The second presentation by Mr. Paturyan focused on the Armenian experience of conducting this self-assessment exercise. The Maturity Model is valuable because tax administrations obtain a clear understanding about their digital maturity, and can detect problems that they originally would not have considered without the support of the descriptors/indicative attributes linked to the six key building blocks.
Armenia’s self-assessment was completed in a period of three weeks, with the participation of four staff members including a facilitator. Mr. Paturyan explained the distribution of the building blocks among the staff, and emphasised that for each block descriptors/indicative attributes should be well understood in order to prepare individual scores. In the Armenian case, every member had to provide individual scores for the attributes in her/his scope of blocks after two weeks. Simultaneously, each member gave estimations for the scores for all attributes in all building blocks. The Armenian tax administration subsequently discussed the scores and assigned a final score, either by consensus, majority or as a final decision of the facilitator. As a last step, they sent the completed self-assessment record sheets to the OECD FTA Secretariat.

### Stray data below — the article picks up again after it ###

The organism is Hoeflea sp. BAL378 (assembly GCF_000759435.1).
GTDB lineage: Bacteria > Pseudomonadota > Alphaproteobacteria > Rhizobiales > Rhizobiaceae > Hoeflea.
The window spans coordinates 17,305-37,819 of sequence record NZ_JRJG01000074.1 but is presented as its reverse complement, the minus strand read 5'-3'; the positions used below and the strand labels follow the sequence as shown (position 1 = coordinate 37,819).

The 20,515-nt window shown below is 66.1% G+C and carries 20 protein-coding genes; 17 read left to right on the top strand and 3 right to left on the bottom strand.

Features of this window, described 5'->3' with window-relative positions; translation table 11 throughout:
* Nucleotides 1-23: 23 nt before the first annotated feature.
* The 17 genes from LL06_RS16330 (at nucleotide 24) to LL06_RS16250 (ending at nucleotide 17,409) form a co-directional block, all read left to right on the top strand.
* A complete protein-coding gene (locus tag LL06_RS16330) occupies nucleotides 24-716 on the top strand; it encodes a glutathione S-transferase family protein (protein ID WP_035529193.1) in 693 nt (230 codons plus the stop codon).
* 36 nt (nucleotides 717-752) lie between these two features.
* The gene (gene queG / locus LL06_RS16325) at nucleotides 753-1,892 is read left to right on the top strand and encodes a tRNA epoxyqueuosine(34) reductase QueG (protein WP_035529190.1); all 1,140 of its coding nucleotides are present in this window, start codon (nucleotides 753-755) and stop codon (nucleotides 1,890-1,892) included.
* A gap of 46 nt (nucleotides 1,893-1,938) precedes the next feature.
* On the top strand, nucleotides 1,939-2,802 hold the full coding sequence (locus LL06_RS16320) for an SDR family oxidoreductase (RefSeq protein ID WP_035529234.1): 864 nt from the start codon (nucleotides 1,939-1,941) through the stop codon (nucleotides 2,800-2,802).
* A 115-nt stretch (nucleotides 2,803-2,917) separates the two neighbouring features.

The presentations were followed by a lively discussion and Q&A session that was moderated by Ms. Varsha Singh (ATAF). Details about the relevance of the self-assessment for tax administrations, particularly the role of digitalisation as an enabler of greater efficiency for these organisations since the start of the pandemic were discussed. Mr. Arendsen explained that the ultimate vision is for tax administrations to gradually become more embedded into taxpayer natural systems. The Maturity Model helps tax administrations and organisations inform their strategy design and implementation. In the short term, it helps explain one’s capabilities. By being able to assess the landscape of their IT environment, tax administrations can detect areas, in which they excel and/or lag, and act upon it.